Holiday Phishing Tip

Safety & Security

By: Joyce Wassell

Gift giving used to be about stacking colorfully wrapped boxes under the tree or in the car on the way to celebrate with family. These days, a better indicator of the holiday season is the growing piles of brown shipping boxes accumulating at your front door. In many ways, online commerce has made gift-shopping a lot easier for everyone, but the volume of packages arriving daily to your doorstep has also made it easier for bad actors to try and scam you out of money. 

Fraudulent emails and text messages, commonly referred to as “phishing” or “spoofing,” are on the rise. They come emblazoned with official-looking logos of legitimate shipping companies, like UPS or FedEx, claiming that one of your packages got lost or misdirected. To schedule a new delivery, all they need is your name, address, phone number, and date of birth. Seeming harmless enough, the scammers then ask for a form of payment to cover a small “redelivery fee.” Once they have you hooked this far, the phishers prompt you to verify your identity with a Social Security number or email address and password- and then they reel you in.

This time of the year is stressful enough, without having to worry about whether or not Amazon lost Aunt Cheryl’s new Yeti or little Josie’s coveted Nintendo Switch. To protect your identity and bolster your peace of mind, here are some tips directly from the shipping companies, on what to look out for when holiday scammers come phishing:

Asking Too Much: Legitimate shipping companies do not ask for payments, personal or financial information, account or ID numbers, or passwords to deliver packages.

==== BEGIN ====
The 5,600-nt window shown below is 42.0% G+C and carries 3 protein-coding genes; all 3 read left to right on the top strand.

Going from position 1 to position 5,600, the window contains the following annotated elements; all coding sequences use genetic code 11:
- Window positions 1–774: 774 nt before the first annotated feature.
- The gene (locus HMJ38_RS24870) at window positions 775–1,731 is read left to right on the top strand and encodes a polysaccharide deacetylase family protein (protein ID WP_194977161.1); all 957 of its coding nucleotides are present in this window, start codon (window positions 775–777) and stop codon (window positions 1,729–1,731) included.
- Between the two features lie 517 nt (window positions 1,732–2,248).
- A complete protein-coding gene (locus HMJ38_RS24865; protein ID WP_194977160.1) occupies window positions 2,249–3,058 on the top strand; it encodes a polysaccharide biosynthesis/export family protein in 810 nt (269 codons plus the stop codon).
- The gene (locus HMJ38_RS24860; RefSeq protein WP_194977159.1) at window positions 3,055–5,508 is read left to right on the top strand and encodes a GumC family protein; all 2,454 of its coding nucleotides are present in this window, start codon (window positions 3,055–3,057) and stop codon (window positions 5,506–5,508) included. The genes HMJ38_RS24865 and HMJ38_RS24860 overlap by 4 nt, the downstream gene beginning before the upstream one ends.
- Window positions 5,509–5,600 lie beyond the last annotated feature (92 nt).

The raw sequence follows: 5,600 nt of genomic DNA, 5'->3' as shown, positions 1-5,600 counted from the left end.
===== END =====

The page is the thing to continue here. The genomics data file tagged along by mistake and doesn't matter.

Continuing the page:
“Act Now!”: Scammers will often try to get you to panic by insisting that action must be taken immediately. They can also threaten (“your account will be suspended”) or try to entice (“you could win a prize”) if you don’t act soon.

Bad Grammar: A telltale sign of a scam is a message rife with misspellings, grammatical errors, and sloppy design, including use of distorted or pixelated logos. This includes links to subtly (and intentionally) misspelled web addresses.

No Callback Number: Typically, a legitimate shipping company (or, really, any online vendor) will give you multiple ways to get in touch with them, such as a phone number, mailing address, or physical location. When in doubt, always respond outside of the email or text by looking up and dialing the company’s number yourself.

If you believe you’ve received a spoof or phishing message regarding a package, contact the shipping company independently to report the activity. That way, the company can act to thwart the suspicious activity and warn other customers. For further info on holiday scams or any other types of potential fraud, please visit the Federal Trade Commission website at

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